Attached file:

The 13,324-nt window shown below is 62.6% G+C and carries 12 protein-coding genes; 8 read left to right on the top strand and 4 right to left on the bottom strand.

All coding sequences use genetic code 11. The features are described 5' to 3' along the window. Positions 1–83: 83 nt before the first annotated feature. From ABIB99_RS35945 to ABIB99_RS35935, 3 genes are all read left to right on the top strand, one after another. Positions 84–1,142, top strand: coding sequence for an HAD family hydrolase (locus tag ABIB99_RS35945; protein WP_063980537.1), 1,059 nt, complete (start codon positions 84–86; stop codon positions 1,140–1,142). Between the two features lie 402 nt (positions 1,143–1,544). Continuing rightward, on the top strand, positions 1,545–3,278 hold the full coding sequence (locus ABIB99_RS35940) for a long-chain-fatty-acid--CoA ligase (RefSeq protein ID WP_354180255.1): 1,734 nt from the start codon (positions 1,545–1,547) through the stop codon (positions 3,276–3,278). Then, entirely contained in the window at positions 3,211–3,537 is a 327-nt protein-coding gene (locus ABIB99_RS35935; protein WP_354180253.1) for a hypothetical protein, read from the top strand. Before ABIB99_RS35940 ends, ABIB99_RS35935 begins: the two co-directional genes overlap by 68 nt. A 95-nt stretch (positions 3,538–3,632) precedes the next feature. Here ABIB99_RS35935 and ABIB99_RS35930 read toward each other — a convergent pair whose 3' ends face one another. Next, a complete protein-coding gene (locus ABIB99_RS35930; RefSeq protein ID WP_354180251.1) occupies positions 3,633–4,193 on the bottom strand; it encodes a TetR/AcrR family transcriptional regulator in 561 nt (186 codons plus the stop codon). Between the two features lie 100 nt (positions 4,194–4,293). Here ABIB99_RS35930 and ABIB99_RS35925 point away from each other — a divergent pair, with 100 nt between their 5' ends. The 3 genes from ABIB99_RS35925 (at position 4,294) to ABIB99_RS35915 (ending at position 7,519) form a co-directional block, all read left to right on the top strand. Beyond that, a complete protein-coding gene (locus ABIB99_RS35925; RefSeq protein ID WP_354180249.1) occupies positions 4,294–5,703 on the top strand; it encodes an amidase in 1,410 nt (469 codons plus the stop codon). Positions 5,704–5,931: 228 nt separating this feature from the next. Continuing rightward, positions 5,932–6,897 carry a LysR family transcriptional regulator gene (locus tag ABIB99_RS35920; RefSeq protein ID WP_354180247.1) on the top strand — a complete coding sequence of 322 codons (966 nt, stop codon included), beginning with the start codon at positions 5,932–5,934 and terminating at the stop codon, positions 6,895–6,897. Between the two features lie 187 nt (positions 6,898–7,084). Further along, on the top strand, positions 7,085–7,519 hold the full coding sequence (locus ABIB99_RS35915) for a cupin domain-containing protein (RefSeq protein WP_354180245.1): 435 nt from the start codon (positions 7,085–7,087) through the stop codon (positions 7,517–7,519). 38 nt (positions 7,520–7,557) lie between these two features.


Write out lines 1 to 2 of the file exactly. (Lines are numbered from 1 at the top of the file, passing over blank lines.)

The 13,324-nt window shown below is 62.6% G+C and carries 12 protein-coding genes; 8 read left to right on the top strand and 4 right to left on the bottom strand.

All coding sequences use genetic code 11. The features are described 5' to 3' along the window. Positions 1–83: 83 nt before the first annotated feature. From ABIB99_RS35945 to ABIB99_RS35935, 3 genes are all read left to right on the top strand, one after another. Positions 84–1,142, top strand: coding sequence for an HAD family hydrolase (locus tag ABIB99_RS35945; protein WP_063980537.1), 1,059 nt, complete (start codon positions 84–86; stop codon positions 1,140–1,142). Between the two features lie 402 nt (positions 1,143–1,544). Continuing rightward, on the top strand, positions 1,545–3,278 hold the full coding sequence (locus ABIB99_RS35940) for a long-chain-fatty-acid--CoA ligase (RefSeq protein ID WP_354180255.1): 1,734 nt from the start codon (positions 1,545–1,547) through the stop codon (positions 3,276–3,278). Then, entirely contained in the window at positions 3,211–3,537 is a 327-nt protein-coding gene (locus ABIB99_RS35935; protein WP_354180253.1) for a hypothetical protein, read from the top strand. Before ABIB99_RS35940 ends, ABIB99_RS35935 begins: the two co-directional genes overlap by 68 nt. A 95-nt stretch (positions 3,538–3,632) precedes the next feature. Here ABIB99_RS35935 and ABIB99_RS35930 read toward each other — a convergent pair whose 3' ends face one another. Next, a complete protein-coding gene (locus ABIB99_RS35930; RefSeq protein ID WP_354180251.1) occupies positions 3,633–4,193 on the bottom strand; it encodes a TetR/AcrR family transcriptional regulator in 561 nt (186 codons plus the stop codon). Between the two features lie 100 nt (positions 4,194–4,293). Here ABIB99_RS35930 and ABIB99_RS35925 point away from each other — a divergent pair, with 100 nt between their 5' ends. The 3 genes from ABIB99_RS35925 (at position 4,294) to ABIB99_RS35915 (ending at position 7,519) form a co-directional block, all read left to right on the top strand. Beyond that, a complete protein-coding gene (locus ABIB99_RS35925; RefSeq protein ID WP_354180249.1) occupies positions 4,294–5,703 on the top strand; it encodes an amidase in 1,410 nt (469 codons plus the stop codon). Positions 5,704–5,931: 228 nt separating this feature from the next. Continuing rightward, positions 5,932–6,897 carry a LysR family transcriptional regulator gene (locus tag ABIB99_RS35920; RefSeq protein ID WP_354180247.1) on the top strand — a complete coding sequence of 322 codons (966 nt, stop codon included), beginning with the start codon at positions 5,932–5,934 and terminating at the stop codon, positions 6,895–6,897. Between the two features lie 187 nt (positions 6,898–7,084). Further along, on the top strand, positions 7,085–7,519 hold the full coding sequence (locus ABIB99_RS35915) for a cupin domain-containing protein (RefSeq protein WP_354180245.1): 435 nt from the start codon (positions 7,085–7,087) through the stop codon (positions 7,517–7,519). 38 nt (positions 7,520–7,557) lie between these two features.